by Roland Allnach
A world conqueror besieges the castle of the lady of the Thousandfold Gossamer Veils. What place is there for mortal love in the supernaturals’ titanic struggle?
What then is there to say when the moment comes, that moment when allusions and the mortal world collide, and like so many winged Espers they must come crashing to the ground, for is it not the fate of mortals in their sorely limited breadth upon the world that they must seek to quench all around them, even as they must be quenched themselves, for they will not suffer the presence of those who, unlike their works of undying stone for their own memories, unwittingly remind them of that which they fear most, their inevitable death and decay?
Such is the way of things on the next night, as Kyto sits on his mount, his life stilled in his heart, as his Lord rallies the captains of the great host. To him the Lord summons foremost the captains of the Orders of the Mantis and the Jackal, two companies of the host dreaded for their pitiless cunning and savage warcraft. With the twilight of day fading and the Espers marshalling upon the heights of her bastion, the time has come, the time when the Lord will work the venom of his tangled soul against her children, to draw her to him in her sorrow and rage.
But for Kyto the words are nothing, they are lost to him, they are mindless chatter on the smoke-laden breeze washing about the camp and its endless barrage of flaming projectiles. Yet at some unknown, unheard call his gaze lifts, and there upon the crenellated stoneworks of her bastion the Espers appear in the gleaming lengths of their shifting veils, and at their center he finds her for whom he longs, Lady Luna, silver-haired moon sister of the star-laden night.
And he, Kyto, sacker of a thousand cities, stirs to that which he has not known in his life: it is the sudden thunder of his heart, not for the joy of victory, but for the dread of agony soon to come, and for the fear of something lost that no conquest of a thousand worlds can replace. It is the very thing that in its absence has given him such terrible force in battle — it is pity, it is sympathy, it is lament for those who would be his foes, and these three as one rise and rage within him just as the winds rise and rage along the inhospitable crags of a stony cliff beneath a warming sun.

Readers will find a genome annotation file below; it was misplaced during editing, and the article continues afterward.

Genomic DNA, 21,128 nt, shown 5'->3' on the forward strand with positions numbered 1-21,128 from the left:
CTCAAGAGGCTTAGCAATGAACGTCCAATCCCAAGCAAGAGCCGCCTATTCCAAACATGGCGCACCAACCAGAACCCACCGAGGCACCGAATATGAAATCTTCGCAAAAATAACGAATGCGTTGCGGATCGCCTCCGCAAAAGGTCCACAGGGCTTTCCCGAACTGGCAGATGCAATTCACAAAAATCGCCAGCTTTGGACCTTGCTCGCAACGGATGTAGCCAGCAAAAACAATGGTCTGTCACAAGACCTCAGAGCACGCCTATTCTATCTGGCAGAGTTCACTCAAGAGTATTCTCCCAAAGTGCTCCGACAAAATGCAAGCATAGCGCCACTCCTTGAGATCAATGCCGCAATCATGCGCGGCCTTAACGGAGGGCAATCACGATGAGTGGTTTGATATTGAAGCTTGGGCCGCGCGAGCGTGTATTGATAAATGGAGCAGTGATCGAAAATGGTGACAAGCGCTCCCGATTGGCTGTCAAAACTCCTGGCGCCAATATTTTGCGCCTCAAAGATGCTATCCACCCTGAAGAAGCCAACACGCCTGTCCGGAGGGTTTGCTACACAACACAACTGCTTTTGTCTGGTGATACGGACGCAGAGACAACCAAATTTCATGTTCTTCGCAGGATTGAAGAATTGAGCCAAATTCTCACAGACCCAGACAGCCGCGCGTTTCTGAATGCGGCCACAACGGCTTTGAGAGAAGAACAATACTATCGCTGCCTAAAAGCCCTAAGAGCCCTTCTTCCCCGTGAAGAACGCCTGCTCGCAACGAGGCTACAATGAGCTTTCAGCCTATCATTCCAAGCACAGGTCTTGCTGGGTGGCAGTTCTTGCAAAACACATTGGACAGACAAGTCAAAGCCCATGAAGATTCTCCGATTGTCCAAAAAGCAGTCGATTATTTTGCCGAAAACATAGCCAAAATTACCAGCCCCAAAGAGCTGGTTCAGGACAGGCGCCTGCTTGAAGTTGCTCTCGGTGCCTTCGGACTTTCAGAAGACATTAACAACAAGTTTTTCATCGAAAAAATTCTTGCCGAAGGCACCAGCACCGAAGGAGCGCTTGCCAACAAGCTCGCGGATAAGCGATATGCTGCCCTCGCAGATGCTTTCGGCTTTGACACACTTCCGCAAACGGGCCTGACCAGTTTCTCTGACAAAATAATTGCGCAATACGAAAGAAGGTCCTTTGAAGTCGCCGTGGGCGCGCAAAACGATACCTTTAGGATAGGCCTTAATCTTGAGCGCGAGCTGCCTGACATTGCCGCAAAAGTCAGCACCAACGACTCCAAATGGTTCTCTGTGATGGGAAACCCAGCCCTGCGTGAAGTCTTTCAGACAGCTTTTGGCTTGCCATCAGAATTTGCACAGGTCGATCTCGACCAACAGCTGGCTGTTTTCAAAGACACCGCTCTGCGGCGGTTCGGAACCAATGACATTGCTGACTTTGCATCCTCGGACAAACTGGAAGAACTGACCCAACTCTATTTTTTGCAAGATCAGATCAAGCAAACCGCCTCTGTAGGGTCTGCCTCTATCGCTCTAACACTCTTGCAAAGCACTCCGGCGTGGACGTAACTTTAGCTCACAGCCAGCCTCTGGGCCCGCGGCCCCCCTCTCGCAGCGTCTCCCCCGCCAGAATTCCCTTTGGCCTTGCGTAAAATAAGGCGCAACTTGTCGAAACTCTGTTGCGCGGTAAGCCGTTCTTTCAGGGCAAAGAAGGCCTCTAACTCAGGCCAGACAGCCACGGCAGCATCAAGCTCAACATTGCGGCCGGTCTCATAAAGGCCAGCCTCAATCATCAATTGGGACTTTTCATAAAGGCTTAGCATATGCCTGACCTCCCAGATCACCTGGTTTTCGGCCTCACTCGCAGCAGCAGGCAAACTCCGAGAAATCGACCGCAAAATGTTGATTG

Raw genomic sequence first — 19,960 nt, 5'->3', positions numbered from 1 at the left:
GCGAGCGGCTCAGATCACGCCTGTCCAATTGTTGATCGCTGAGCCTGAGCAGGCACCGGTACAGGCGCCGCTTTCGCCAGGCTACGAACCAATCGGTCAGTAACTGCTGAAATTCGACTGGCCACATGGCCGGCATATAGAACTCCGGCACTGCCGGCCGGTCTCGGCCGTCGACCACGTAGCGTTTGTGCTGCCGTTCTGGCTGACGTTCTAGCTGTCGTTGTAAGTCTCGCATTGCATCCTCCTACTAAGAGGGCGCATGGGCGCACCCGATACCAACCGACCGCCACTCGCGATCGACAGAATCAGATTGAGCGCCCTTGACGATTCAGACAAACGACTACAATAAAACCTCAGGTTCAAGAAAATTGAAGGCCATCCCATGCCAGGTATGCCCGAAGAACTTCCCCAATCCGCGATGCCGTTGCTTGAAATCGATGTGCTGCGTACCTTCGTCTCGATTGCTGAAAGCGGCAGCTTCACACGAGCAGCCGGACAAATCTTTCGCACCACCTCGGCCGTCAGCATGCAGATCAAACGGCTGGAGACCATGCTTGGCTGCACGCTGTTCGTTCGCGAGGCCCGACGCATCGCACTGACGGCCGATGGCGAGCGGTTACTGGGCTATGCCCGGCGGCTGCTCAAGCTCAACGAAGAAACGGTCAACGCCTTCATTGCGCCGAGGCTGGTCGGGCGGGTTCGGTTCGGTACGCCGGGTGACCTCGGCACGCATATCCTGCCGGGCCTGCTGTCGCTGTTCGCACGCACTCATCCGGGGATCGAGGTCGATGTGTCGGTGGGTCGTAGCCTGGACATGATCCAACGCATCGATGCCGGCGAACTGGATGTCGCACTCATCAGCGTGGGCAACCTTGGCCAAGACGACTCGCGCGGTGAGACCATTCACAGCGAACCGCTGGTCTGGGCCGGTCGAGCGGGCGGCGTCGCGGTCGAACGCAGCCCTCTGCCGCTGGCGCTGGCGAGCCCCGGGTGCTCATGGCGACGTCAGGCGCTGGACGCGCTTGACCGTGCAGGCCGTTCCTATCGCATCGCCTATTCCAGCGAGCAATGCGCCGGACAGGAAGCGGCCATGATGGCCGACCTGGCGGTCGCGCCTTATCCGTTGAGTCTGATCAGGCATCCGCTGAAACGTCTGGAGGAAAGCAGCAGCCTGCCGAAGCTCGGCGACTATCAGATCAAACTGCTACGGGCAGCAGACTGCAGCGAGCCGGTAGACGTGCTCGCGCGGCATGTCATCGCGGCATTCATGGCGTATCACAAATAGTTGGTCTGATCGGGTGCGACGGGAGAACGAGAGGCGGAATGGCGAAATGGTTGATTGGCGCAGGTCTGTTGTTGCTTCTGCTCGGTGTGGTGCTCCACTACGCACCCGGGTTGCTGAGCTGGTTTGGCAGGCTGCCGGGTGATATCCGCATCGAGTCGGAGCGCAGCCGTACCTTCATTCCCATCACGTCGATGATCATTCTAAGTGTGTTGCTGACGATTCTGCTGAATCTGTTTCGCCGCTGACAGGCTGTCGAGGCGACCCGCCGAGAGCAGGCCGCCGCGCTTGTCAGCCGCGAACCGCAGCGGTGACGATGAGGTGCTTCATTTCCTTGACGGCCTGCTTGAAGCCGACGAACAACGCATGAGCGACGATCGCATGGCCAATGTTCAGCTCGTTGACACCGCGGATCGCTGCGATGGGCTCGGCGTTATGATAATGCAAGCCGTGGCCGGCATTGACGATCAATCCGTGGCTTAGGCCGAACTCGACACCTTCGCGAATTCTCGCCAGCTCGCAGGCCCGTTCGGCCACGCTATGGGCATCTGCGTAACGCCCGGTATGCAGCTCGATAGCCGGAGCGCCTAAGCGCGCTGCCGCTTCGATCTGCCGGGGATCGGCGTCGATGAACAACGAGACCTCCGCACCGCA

“You cannot stop this thing that will happen,” the Lord says from behind Kyto’s shoulder, surprising him.
Kyto turns wide eyes on his master, but says nothing.
The Lord urges his mount forward to take his place beside Kyto, tipping his chin toward her bastion. “You cannot hide from me what you feel, for I am not like mortal men that walk and are bound to the world. I am more like her that awaits me, and this you have known in some part of your soul, known it as long as I have known you. I am older than time, Kyto, old as she is old, born in the Time Before Time, when the world moved in ways that are impenetrable mysteries to the men that walk in these times.”
Kyto studies his Lord, for he knows of what his Lord speaks, having heard the tales and myths passed from the ancients to the elders.
“The elders know nothing,” the Lord counters, laying a knowing, penetrating gaze upon Kyto. “The tales of the ancients are lies. They would let men believe that creatures such as the Espers, such as She of the Thousandfold Gossamer Veils, such as myself, walk this world to make fools of men and the things men would have — power, fame, and love.”
Only then does Kyto begin to understand, and his heart sinks, for he feels the march of their many campaigns as a delirious weight upon his shoulders. Yet at the same moment he understands something else, the curious will of his Lord to have him present for the parley with Lady Luna. “You have come to join her,” he whispers in disbelief.
“You have seen all that she and I once made in the Time Before Time, for you have conquered it at my behest,” the Lord explains. “And now that the conquest has ended, this too must end in the only way I know to end it.
“You see, Kyto, as you know from Lady Luna, so too you know between her that waits and I. I offer her the world, but the more I offer, the more I distance her, and yet the more I distance her, the more she will resist me, for she too cannot do that but which will harden my heart.